Female First selects Don’t Ask as ‘Must Read’ of the week.

Reproduced from Female First 

Contemporary fiction author Paul Carroll’s new novel Don’t Ask is a gripping family drama that explores the unexpected consequences of taking a home DNA test, and which shockingly reaffirms the old adage, ‘Be careful what you wish for’.

By Gwyn Rees

For those who enjoy novels that draw on present-day social concerns, blended with compelling twists and a magnetic plotline that never relents, look no further than Don’t Ask.

This gripping family drama centres on a young woman named Elsa Watson, who is gifted a free home genealogy DNA test.

She at first declines to take the test, thinking that this sort of thing is best left to TV detective shows.

At the same time, however, Elsa has always been fixated on finding out the identity of the father she has never met. This desire to solve a personal mystery leads her to taking the DNA test in the hope of finding out more.

Elsa, who has bipolar disorder, finds a close match, not with her father but with another woman living nearby. Given her fragile mental state, Elsa becoming obsessed with meeting this woman, Toora, with the hope that this will ultimately lead back to her absent dad.

Both Elsa’s mum, Angie, and grandmother, Judy, have strong reservations about her pursuing this any further but, relentless, she continues. Unfortunately, this will lead her down a shocking path that she never anticipated, and one that causes both her own, and Toora’s, families to unravel.

Don’t Ask — the perfect name for this novel given the tragic drama that will unfold – is a whodunnit with a difference, in the respect that Elsa is not the only one to be faced with questions they wish had never been raised.

And, without giving too much away, Elsa isn’t the only one whose lineage comes under the clinical glare of the spotlight.

Elsa manages to track down her previously unknown close relative, but her overtures are rebuffed.

Like Pandora’s Box, however, once open the lid can’t be closed, with devastating consequences. Both families involved have skeletons in the closet that now come tumbling out, and before the dust settles there may be fresh ones to join them.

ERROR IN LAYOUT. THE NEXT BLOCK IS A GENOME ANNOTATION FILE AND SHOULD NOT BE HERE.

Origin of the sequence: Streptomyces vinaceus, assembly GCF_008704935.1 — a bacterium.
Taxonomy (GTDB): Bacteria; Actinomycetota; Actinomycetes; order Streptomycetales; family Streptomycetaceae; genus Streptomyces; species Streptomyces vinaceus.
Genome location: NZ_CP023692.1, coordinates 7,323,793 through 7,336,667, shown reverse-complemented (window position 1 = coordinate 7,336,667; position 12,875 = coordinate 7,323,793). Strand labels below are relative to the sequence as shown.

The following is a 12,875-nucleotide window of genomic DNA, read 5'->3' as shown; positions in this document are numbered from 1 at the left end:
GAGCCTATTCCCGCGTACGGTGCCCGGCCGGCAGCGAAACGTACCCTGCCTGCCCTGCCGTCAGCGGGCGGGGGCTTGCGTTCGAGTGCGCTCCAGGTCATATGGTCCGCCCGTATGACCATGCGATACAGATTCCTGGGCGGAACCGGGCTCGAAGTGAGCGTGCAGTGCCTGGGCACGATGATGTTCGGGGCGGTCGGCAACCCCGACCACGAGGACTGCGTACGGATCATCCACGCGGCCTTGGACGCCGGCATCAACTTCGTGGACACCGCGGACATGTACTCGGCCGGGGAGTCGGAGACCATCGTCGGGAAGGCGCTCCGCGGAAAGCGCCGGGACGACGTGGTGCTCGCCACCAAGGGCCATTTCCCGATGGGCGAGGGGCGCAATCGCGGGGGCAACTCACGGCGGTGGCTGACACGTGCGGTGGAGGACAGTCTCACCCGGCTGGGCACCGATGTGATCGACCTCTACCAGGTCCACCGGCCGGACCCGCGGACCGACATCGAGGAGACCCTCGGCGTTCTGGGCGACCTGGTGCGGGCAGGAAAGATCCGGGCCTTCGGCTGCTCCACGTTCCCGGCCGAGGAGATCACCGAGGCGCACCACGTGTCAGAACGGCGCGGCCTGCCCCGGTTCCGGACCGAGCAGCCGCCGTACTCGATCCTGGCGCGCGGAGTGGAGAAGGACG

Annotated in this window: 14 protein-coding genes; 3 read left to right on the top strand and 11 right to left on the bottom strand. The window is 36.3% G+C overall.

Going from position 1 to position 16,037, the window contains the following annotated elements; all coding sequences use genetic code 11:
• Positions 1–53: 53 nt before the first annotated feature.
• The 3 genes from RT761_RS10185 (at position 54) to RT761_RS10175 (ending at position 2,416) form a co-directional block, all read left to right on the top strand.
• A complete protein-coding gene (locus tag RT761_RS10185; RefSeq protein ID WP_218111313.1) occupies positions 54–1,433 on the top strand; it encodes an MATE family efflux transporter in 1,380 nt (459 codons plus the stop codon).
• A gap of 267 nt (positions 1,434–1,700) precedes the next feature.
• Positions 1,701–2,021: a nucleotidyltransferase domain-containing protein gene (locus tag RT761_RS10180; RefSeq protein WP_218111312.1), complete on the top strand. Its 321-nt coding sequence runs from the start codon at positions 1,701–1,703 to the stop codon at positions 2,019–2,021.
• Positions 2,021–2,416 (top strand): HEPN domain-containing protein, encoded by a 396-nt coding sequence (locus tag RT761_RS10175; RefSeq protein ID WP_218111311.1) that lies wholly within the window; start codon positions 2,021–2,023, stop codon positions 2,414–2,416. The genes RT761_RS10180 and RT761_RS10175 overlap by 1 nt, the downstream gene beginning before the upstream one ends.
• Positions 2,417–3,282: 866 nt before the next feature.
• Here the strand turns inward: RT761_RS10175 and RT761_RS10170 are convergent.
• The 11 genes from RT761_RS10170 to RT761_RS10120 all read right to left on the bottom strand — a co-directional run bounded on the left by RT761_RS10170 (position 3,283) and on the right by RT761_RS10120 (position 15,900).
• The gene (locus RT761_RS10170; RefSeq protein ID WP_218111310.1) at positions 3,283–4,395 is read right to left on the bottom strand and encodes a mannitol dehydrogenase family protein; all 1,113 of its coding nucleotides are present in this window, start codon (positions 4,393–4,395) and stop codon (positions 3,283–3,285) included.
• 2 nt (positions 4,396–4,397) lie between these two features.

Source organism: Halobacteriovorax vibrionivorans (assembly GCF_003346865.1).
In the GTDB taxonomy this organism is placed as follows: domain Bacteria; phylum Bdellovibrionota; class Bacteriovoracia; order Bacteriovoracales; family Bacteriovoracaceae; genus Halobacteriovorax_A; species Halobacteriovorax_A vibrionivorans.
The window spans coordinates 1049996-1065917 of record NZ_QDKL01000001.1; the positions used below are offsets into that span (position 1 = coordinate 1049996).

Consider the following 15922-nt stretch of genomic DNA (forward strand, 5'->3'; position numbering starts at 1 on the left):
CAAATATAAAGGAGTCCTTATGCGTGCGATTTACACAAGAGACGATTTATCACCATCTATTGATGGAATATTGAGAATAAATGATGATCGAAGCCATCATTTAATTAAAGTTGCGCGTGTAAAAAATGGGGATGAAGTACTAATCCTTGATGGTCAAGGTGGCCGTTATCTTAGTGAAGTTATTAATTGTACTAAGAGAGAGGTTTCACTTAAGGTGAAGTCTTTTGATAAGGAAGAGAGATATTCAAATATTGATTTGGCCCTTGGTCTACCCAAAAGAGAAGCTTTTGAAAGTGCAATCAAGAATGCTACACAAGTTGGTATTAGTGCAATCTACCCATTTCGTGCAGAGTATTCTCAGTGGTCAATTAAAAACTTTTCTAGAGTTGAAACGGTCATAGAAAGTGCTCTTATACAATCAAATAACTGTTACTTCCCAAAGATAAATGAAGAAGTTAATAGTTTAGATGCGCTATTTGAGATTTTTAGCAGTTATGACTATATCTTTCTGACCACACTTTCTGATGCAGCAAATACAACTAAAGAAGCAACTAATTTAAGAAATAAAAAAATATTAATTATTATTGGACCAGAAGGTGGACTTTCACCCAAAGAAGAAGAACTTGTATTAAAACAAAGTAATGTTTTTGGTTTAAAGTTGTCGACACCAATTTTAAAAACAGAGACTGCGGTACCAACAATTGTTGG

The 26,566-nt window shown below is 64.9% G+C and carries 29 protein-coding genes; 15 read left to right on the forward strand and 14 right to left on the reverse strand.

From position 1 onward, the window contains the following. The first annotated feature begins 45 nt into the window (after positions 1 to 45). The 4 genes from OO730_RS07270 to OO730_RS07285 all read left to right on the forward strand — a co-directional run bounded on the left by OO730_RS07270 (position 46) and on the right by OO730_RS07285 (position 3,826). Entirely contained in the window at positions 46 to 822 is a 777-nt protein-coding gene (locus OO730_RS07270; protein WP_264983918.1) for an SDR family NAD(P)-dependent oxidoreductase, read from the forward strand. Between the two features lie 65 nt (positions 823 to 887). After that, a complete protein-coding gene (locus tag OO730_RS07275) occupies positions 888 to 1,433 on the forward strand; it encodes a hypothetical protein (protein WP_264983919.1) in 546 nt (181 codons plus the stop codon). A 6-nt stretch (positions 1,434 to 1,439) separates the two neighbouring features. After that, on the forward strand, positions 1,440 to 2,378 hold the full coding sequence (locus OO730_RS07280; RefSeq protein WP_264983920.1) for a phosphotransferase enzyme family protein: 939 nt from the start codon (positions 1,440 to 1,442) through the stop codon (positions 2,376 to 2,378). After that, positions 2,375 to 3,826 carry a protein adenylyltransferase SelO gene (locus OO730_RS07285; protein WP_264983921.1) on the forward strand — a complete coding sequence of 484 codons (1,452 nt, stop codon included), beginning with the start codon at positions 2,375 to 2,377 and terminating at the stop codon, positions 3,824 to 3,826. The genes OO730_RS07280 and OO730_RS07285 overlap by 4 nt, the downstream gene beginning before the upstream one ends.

Interestingly, the novel covers three separate but interconnected timelines. The main timeline revolves around Elsa and her DNA quest in the present day.

The others, however, relate to her mother back in the Britpop days of the 1990s, and to her grandmother in the heady, permissive society of the glam rock ‘70s, when she was a young teenybopper religiously following fictional band, Flight.

Flight’s bass player, Chaz Crick, has his own storyline, both in the drug-fuelled, glitter-strewn excesses of the 1970s and the present day, where he is now a faded pop star earning a living as a painter and decorator.

While Chaz is central to the main plot, his background story, detailing his troubled relationship with toxic band mate, Andy, is engrossing in its own right.

Andy, who finds himself embroiled in the police’s real-world sexual abuse investigation, Operation Yewtree, is a despicable egomaniac, while Chaz carries remorse and regrets for past actions in equal measure.

For me, it is these scenes set in the seventies that really make the novel sing. They are vividly told, capturing perfectly the grimy underbelly of the pop star lifestyle – as Operation Yewtree exposed – as well as the sexist and predatory attitudes that just would not pass in these more enlightened times.

It’s important to add that while this time-hopping narrative structure may seem a little daunting at first, it proves highly effective in deepening the mystery before wrapping up the story effectively in a jaw-dropping, explosive fashion.

But it is not just the settings and plot that will capture readers’ attention. The central themes of family, parentage and identity, will resonate with readers, while the notion that, sometimes, it is better not to know something is highly significant given the ease with which people can now have their DNA analysed.

Indeed, the author was originally inspired to write the novel after a similar, though thankfully far less dramatic, experience involving his partner’s mother discovering her biological father following a genealogical DNA test.

This is independent author Paul Carroll’s fourth novel, following A Matter of Life and Death (Matador, 2012), Written Off (Matador, 2016), and Trouble Brewing (Matador, 2017).

Like his other books, Don’t Ask is full of dark humour and satirical takes on topical issues. In this way, the writing is similar to that of Ben Elton, Nick Hornby and Jonathan Coe, in that serious social concerns are wrapped up in highly entertaining packages.

Don’t Ask, though, is perhaps the author’s most mature and absorbing work to date.

Carroll’s use of language is also worthy of note for its creativity. For instance, there’s a great line where a character is described as being “as genuine as a Chanel handbag on a Marbella beach”.  Another line I love compares a conversation to a “mountain stream meandering and switching down a gentle slope.”  This shouldn’t come as too much of a surprise, however, as Carroll, now in his sixties, is a former public relations guru who ran his own hugely successful Manchester-based agency for many years.

Although Don’t Ask isn’t the only novel of recent times to use DNA kits as a main narrative tool (the recent Booker Prize winner, Girl, Woman, Other by Bernadine Evaristo also involved them in her plot), Carroll’s emotive and charged take is unique and well worth your time.

One thing’s for sure, if you have ever considered taking a home DNA test yourself then, after reading this novel, you may well think twice before proceeding.